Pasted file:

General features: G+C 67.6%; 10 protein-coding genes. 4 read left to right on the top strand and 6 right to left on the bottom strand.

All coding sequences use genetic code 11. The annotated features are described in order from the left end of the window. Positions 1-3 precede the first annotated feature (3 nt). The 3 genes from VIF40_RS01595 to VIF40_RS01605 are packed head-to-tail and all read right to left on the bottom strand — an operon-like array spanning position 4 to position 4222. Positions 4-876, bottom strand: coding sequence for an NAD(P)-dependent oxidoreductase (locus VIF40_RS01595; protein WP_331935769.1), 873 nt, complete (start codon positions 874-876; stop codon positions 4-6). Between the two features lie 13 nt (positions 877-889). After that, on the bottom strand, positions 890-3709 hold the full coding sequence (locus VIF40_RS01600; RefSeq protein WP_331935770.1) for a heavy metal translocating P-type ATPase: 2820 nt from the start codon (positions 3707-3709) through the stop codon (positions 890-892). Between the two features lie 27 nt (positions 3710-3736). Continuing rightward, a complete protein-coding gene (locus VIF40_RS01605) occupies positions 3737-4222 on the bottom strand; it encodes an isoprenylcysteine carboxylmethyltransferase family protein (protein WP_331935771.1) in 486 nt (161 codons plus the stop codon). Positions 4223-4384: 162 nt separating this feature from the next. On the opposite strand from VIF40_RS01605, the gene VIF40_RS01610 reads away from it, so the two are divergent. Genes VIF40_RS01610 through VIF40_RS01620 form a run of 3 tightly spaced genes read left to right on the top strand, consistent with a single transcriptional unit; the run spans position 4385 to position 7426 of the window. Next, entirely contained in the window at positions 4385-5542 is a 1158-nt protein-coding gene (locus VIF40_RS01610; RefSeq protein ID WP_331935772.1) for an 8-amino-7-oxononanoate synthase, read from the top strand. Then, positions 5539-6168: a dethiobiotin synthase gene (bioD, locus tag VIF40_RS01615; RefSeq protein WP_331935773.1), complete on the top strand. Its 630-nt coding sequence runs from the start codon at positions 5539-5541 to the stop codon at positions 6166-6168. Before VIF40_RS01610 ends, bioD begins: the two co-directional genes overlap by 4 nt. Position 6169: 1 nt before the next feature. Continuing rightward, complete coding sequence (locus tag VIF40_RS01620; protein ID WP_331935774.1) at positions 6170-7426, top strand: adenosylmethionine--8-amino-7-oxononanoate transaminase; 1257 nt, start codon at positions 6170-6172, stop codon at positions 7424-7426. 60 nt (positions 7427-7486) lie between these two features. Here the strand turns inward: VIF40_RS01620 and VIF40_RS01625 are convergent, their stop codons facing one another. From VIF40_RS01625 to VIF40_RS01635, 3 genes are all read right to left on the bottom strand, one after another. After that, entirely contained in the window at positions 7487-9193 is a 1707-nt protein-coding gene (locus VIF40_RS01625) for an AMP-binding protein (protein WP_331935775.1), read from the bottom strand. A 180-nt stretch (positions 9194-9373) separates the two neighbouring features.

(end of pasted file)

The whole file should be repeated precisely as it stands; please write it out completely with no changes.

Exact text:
General features: G+C 67.6%; 10 protein-coding genes. 4 read left to right on the top strand and 6 right to left on the bottom strand.

All coding sequences use genetic code 11. The annotated features are described in order from the left end of the window. Positions 1-3 precede the first annotated feature (3 nt). The 3 genes from VIF40_RS01595 to VIF40_RS01605 are packed head-to-tail and all read right to left on the bottom strand — an operon-like array spanning position 4 to position 4222. Positions 4-876, bottom strand: coding sequence for an NAD(P)-dependent oxidoreductase (locus VIF40_RS01595; protein WP_331935769.1), 873 nt, complete (start codon positions 874-876; stop codon positions 4-6). Between the two features lie 13 nt (positions 877-889). After that, on the bottom strand, positions 890-3709 hold the full coding sequence (locus VIF40_RS01600; RefSeq protein WP_331935770.1) for a heavy metal translocating P-type ATPase: 2820 nt from the start codon (positions 3707-3709) through the stop codon (positions 890-892). Between the two features lie 27 nt (positions 3710-3736). Continuing rightward, a complete protein-coding gene (locus VIF40_RS01605) occupies positions 3737-4222 on the bottom strand; it encodes an isoprenylcysteine carboxylmethyltransferase family protein (protein WP_331935771.1) in 486 nt (161 codons plus the stop codon). Positions 4223-4384: 162 nt separating this feature from the next. On the opposite strand from VIF40_RS01605, the gene VIF40_RS01610 reads away from it, so the two are divergent. Genes VIF40_RS01610 through VIF40_RS01620 form a run of 3 tightly spaced genes read left to right on the top strand, consistent with a single transcriptional unit; the run spans position 4385 to position 7426 of the window. Next, entirely contained in the window at positions 4385-5542 is a 1158-nt protein-coding gene (locus VIF40_RS01610; RefSeq protein ID WP_331935772.1) for an 8-amino-7-oxononanoate synthase, read from the top strand. Then, positions 5539-6168: a dethiobiotin synthase gene (bioD, locus tag VIF40_RS01615; RefSeq protein WP_331935773.1), complete on the top strand. Its 630-nt coding sequence runs from the start codon at positions 5539-5541 to the stop codon at positions 6166-6168. Before VIF40_RS01610 ends, bioD begins: the two co-directional genes overlap by 4 nt. Position 6169: 1 nt before the next feature. Continuing rightward, complete coding sequence (locus tag VIF40_RS01620; protein ID WP_331935774.1) at positions 6170-7426, top strand: adenosylmethionine--8-amino-7-oxononanoate transaminase; 1257 nt, start codon at positions 6170-6172, stop codon at positions 7424-7426. 60 nt (positions 7427-7486) lie between these two features. Here the strand turns inward: VIF40_RS01620 and VIF40_RS01625 are convergent, their stop codons facing one another. From VIF40_RS01625 to VIF40_RS01635, 3 genes are all read right to left on the bottom strand, one after another. After that, entirely contained in the window at positions 7487-9193 is a 1707-nt protein-coding gene (locus VIF40_RS01625) for an AMP-binding protein (protein WP_331935775.1), read from the bottom strand. A 180-nt stretch (positions 9194-9373) separates the two neighbouring features.